Queensland.-ln Queensland income tax is levied on (zz) income derived from property such as rents, interest, income from companies, royalties, &c., and (b) on income derived from personal exertion. On income derived from property all incomes not exceeding £100 are exempt; incomes between £100 and £120 pay £1 tax; those over £120 but under £300 have £100 exempt and pay rs. in each and every pound over £100, while incomes 0vcr;£300 Pay Ls. in each and every pound. 111c0mes from personal exertion pay 10s. between £100 and £125; £1 between £126 and £150; between £151 and £ 00 have £100 exempt and pay 6d. in each and every pound over £100; between £301 and £500 6d. in every pound; between £501 and £1000 6d. in every pound of the first £500 and 7d.'in every pound over £500, between £1001 and £1500 7d. in every pound of the first £1000, and 8d. in every pound over £I0O0, incomes over £1500 pay Sd. in every pound; Is. in every pound is charged on the incomes of all companies and of all absentees. 1 South Australia.-The income tax dates from 1884 and is lcviedon all incomes arising, accruing in or derived from South Australia, except municipal corporations, district councils, societies, &c., not carrying on business for the purpose 01 gain, and all friendly societies. /'here the income is derived from personal exertion the rate of tax is 4§ d. in the pound up to £800, and 7d. in the pound over £800. For income derived from property the rate is 9d. in the pound up to £800, and 1s. 1§ d. in the pound over £800. There is an exemption 01 £150 on incomes up to £400, but no exemption over that limit. Tasmania.-ln Tasmania there is (a) an income tax proper, and fb) a non-inquisitorial ability tax, one complementary to the other. The income tax proper is levied on all income of any company, at the rate of Is. for every pound of the taxable amount; on all income of any person, at the rate of Is. for every pound of the taxable amount derived from property, and on every dividend at the same rate. Personal incomes of £400 and over are assessed at the full amount, but an abatement, of £10 for every £50 of income is allowed on incomes below £400 down to incomes of £150, which thus have £50 deducted; incomes between £120 and £150 have £60 deducted; incomes between £1 IO and £120, £70, and incomes between £100 and £1 10, £80. The ability tax is paid by (cl) occupiers and sub-occupiers of property and (b) by lodgers. The amount of tax paid by occu iers or sub-occupiers is calculated upon the assessed annual value ofithe property occupied, and that of lodgers from the assessed annual value of their board and lodging. A detailed account of both taxes will be found in House of Commons Papers, No. 282 of 1905. Victoria..—ln Victoria the rate of income tax is fixed annually by act. The rate charged on income derived from property is exactly I*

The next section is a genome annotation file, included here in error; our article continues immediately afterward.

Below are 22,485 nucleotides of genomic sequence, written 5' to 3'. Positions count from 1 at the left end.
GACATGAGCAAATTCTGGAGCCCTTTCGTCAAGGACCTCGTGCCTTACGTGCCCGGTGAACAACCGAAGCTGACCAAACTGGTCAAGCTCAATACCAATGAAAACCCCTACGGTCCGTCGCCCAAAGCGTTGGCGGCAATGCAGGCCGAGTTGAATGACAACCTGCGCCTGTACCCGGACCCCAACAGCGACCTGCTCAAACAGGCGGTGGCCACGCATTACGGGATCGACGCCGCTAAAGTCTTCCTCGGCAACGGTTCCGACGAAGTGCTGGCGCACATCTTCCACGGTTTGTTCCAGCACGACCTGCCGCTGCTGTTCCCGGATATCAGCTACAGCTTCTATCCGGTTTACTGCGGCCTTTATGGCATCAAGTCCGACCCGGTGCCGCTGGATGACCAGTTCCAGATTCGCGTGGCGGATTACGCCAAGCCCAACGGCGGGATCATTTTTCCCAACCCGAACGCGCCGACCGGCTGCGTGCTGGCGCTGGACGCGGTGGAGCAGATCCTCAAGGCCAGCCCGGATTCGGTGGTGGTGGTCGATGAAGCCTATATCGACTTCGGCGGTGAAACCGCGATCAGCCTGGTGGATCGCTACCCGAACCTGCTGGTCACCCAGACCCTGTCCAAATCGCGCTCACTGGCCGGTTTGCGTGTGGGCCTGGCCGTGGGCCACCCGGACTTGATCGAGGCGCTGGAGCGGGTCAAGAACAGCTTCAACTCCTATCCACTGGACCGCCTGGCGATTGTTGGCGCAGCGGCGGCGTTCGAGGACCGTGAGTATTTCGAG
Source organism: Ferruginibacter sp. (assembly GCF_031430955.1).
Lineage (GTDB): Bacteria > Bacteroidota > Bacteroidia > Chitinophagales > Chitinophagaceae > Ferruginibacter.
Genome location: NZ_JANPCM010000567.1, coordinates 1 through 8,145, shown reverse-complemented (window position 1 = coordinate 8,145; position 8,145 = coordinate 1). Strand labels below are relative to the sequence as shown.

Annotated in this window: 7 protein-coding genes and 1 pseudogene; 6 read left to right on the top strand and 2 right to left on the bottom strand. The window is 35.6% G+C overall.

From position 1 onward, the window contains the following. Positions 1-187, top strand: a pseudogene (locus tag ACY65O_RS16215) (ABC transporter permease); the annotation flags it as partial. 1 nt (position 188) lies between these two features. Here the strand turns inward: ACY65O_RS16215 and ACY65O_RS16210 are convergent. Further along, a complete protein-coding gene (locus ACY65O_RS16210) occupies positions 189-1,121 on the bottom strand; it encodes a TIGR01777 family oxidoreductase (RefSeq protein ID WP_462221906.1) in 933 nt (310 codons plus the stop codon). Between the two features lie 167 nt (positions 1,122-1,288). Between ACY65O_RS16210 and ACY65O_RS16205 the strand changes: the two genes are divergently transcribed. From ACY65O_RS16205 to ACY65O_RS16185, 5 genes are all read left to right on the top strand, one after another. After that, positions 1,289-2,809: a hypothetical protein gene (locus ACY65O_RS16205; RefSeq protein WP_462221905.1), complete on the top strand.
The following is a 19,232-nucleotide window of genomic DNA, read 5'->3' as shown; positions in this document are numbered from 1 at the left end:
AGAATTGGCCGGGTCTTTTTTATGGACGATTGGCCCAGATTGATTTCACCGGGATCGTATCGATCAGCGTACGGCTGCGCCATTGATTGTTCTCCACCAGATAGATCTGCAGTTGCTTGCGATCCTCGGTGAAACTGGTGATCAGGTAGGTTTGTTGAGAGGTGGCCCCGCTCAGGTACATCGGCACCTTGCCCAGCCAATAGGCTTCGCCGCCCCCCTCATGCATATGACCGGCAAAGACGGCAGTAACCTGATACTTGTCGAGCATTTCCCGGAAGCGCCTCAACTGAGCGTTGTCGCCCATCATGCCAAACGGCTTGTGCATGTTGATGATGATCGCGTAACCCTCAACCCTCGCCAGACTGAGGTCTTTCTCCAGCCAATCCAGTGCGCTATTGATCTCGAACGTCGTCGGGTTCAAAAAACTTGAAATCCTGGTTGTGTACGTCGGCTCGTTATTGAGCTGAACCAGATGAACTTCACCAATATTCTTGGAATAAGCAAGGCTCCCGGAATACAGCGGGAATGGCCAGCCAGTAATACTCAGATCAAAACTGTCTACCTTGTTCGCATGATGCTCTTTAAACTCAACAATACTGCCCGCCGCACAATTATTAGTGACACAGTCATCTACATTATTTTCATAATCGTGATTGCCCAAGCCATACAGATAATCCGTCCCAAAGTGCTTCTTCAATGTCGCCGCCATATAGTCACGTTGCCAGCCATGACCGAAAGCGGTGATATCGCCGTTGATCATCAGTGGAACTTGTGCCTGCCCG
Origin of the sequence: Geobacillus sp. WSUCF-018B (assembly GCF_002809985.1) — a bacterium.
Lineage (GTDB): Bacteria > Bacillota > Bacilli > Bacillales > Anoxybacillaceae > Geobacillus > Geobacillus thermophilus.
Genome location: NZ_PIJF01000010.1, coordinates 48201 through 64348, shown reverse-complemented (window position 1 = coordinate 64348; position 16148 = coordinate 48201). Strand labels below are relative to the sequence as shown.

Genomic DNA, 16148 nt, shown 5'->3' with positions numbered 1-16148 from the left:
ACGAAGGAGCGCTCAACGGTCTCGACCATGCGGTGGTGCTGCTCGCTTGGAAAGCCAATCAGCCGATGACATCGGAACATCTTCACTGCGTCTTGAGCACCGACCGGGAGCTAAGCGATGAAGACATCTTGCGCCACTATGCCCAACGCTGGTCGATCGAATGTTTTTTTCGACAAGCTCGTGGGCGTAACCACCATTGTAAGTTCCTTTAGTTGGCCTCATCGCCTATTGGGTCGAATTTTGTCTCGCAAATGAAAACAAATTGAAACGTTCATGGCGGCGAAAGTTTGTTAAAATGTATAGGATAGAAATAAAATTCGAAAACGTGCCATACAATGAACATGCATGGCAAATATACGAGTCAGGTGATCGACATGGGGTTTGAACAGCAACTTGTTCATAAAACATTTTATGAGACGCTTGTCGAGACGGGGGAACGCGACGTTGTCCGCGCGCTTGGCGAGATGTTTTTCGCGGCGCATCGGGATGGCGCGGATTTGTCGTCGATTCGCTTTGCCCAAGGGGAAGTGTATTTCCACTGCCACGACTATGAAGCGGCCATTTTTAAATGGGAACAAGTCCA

double that charged on income derived from personal exertion, the rate for which for 1905 was: OX1 the first, £500 or fractional part thereof, 3d. in the pound; on the second £500 or fractional part thereof, 4d. in the p0und;f on the third £500 or fractional part thereof, 5d. in the pound; on all incomes in excess of £1500, 6d. in the pound. All companies, except life insurance companies, were charged 7d. in the pound on their incomes; life insurance companies were charged 8d. in the pound. V